Corona, CA (May 18, 2018) – With this weekend's Rounds 2 and 3 of the 2018 Lucas Oil Off Road Racing Series, presented by GEICO, fast approaching, we thought we'd take a few minutes and look back at how some of the past races shook out down at Estero Beach. Introduced to the series in 2015 thanks in part to tremendous efforts on the part of team owner and off-road super fan Rodrigo Ampudia Sr., this unique track quickly became a big hit with drivers, who enjoy the unique challenge of this flat, fast, and sandy course. While past results don't necessarily predict the future, they can be an indicator of who tends to do better on a given track, and either way, it's fun to look back and see what's happened here before, right?
2016 was the second year that the series had gone down to Estero Beach, and the two races there made up Rounds 7 and 8 of that year's championship. In Round 7, Bryce Menzies scored a huge redemption win on behalf of his team, who'd worked tirelessly to put a new wiring loom in the truck after a Friday practice fire had burned up his first loom. Menzies did have to hold off a late charge from Rob MacCachren, but managed to do so, and Kyle LeDuc got by three guys in one lap late in the race to move up to third from sixth; Doug Fortin and Carl Renezeder rounded out the top five. The next day, Renezeder was doing much better early, leading the pack with LeDuc hounding him from second spot. LeDuc then capitalized on a bike by Renezeder on the restart after the Competition Yellow to take the lead, and both Greg Adler and Doug Fortin managed to take advantage of Renezeder's error as well. Adler then biked in the same corner on the next lap to move Fortin to second, and Renezeder managed to get back by Adler as well later on. LeDuc got the win, ahead of Fortin, Renezeder, Adler, and Menzies.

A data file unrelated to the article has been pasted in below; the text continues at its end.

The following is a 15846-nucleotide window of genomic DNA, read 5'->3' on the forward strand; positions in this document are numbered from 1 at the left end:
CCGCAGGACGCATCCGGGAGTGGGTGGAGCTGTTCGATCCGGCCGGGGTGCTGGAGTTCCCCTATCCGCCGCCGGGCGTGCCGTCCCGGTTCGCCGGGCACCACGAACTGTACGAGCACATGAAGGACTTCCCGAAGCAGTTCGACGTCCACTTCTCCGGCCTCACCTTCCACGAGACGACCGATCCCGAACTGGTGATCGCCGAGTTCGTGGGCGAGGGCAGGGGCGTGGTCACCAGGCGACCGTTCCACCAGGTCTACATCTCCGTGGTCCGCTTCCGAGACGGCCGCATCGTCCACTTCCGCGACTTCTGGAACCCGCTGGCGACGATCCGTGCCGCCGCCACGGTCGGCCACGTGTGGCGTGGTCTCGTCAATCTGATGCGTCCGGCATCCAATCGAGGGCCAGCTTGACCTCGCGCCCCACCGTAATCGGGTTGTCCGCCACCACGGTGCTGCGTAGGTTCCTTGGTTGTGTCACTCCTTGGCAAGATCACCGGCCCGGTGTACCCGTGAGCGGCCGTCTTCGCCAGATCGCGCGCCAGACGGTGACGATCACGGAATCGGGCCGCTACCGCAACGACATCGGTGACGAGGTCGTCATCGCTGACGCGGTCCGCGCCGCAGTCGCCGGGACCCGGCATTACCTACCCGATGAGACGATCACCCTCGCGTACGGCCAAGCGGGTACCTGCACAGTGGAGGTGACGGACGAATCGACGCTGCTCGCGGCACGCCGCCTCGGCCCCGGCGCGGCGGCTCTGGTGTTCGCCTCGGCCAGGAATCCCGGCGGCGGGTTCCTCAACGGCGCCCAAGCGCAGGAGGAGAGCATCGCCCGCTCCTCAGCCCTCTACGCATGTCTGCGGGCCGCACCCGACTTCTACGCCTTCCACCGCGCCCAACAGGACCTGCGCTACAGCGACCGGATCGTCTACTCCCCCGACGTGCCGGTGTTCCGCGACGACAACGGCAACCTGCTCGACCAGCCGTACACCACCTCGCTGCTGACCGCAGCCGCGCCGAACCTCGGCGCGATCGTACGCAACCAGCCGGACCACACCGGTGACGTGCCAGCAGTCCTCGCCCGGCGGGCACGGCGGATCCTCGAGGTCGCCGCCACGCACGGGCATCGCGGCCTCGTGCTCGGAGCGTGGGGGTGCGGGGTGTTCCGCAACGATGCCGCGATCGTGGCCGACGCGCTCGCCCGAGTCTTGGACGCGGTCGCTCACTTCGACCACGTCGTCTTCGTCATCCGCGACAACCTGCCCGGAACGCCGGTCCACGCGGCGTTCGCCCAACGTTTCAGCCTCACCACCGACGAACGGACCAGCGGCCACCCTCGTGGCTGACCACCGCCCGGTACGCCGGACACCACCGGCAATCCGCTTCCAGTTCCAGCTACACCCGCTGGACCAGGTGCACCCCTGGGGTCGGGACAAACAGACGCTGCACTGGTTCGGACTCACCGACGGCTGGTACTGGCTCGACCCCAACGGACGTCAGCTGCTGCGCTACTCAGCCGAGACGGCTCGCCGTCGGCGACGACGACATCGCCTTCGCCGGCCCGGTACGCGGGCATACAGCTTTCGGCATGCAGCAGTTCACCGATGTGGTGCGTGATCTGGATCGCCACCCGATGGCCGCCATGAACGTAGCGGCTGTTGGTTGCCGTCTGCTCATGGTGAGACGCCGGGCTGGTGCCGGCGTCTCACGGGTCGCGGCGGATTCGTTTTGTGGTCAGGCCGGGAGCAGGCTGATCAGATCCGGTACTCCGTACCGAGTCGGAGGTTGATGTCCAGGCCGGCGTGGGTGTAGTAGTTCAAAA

The next year, Estero Beach made up Rounds 3 and 4 of the series, and in Round 3, Doug Mittag was flying up front in the first half, but a few laps into the back half, a hard landing off of a jump flattened one of Mittag's tires, ending his run for the win. LeDuc moved up to first and held on to take his first win in his new Evvo truck. MacCachren over-rotated while trying to avoid hitting an over-rotating Adler on the last lap, causing MacCachren to nose into a tire barrier. Adler got away to take second, with Eric Barron third, Adrian Cenni fourth, and Bradley Morris fifth. In Round 4, LeDuc again got the win, this time avoiding chaos behind. Amidst that chaos, Menzies quickly moved up to third, and may have helped put second-placed Mittag out, gaining the position himself either way. MacCachren and RJ Anderson had a very close drag race out of the final corner for third, with their trackers actually showing them as having tied, but the position went to MacCachren; fifth was Barron.